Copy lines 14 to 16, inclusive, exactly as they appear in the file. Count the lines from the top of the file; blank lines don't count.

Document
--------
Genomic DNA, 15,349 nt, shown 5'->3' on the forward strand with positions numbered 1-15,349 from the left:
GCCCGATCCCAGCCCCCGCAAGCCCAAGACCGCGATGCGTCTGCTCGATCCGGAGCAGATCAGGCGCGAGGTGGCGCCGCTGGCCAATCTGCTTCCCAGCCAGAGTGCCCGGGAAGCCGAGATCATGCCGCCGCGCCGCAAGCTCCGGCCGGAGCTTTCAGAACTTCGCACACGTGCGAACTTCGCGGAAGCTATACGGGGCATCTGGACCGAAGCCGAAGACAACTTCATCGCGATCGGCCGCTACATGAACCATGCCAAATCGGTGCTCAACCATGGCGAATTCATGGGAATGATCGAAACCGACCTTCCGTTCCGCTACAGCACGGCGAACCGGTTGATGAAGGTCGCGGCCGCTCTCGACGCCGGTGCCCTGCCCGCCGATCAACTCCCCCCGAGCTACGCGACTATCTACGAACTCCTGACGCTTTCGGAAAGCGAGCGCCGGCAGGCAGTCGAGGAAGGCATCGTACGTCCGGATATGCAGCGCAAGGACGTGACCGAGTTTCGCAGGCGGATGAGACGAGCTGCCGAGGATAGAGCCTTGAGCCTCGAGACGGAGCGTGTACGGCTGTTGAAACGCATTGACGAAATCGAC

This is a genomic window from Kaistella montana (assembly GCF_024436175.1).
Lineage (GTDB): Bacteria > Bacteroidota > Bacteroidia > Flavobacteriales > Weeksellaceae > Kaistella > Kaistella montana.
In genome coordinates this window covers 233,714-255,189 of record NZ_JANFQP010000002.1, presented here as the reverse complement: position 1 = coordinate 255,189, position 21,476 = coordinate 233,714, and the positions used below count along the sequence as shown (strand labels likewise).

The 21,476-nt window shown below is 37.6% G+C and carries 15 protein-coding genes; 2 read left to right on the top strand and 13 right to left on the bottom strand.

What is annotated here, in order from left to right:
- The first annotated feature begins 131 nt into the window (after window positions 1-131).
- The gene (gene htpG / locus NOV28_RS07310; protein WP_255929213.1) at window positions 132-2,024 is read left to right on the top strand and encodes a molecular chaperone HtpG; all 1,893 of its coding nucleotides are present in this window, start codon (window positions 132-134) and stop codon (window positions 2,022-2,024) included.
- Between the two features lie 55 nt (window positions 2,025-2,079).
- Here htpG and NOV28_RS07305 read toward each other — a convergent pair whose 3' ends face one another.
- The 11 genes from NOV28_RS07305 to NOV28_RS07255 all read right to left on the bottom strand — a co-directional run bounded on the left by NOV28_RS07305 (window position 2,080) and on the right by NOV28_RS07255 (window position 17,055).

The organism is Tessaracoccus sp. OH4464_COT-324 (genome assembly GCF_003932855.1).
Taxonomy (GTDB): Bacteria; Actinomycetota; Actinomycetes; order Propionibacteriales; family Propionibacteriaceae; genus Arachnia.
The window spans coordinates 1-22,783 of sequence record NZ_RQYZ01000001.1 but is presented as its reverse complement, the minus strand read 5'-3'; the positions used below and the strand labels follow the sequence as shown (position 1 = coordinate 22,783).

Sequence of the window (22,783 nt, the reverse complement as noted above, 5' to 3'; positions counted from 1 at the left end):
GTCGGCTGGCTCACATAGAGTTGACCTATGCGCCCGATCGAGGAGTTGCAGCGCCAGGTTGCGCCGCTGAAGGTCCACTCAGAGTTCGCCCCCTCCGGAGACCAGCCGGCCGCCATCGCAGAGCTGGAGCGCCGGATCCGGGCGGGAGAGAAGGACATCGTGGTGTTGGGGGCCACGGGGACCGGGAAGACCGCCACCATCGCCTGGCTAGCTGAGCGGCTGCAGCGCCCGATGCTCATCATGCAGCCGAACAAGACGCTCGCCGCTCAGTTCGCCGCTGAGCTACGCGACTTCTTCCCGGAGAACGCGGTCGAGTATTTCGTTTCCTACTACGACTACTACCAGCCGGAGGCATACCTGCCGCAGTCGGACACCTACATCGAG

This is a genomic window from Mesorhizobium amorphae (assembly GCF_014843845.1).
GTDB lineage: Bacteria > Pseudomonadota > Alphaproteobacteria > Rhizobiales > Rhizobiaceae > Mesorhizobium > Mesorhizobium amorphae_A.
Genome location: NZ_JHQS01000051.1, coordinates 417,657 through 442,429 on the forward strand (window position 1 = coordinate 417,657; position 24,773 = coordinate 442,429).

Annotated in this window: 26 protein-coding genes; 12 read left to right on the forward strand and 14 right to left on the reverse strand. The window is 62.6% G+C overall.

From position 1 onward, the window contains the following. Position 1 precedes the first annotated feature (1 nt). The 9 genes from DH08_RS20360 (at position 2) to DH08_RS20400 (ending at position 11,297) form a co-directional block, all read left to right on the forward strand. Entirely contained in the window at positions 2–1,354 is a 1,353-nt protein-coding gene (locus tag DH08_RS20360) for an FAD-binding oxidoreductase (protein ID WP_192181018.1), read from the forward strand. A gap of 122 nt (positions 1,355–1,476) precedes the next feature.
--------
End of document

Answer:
Taxonomy (GTDB): Bacteria; Actinomycetota; Actinomycetes; order Propionibacteriales; family Propionibacteriaceae; genus Arachnia.
The window spans coordinates 1-22,783 of sequence record NZ_RQYZ01000001.1 but is presented as its reverse complement, the minus strand read 5'-3'; the positions used below and the strand labels follow the sequence as shown (position 1 = coordinate 22,783).

Sequence of the window (22,783 nt, the reverse complement as noted above, 5' to 3'; positions counted from 1 at the left end):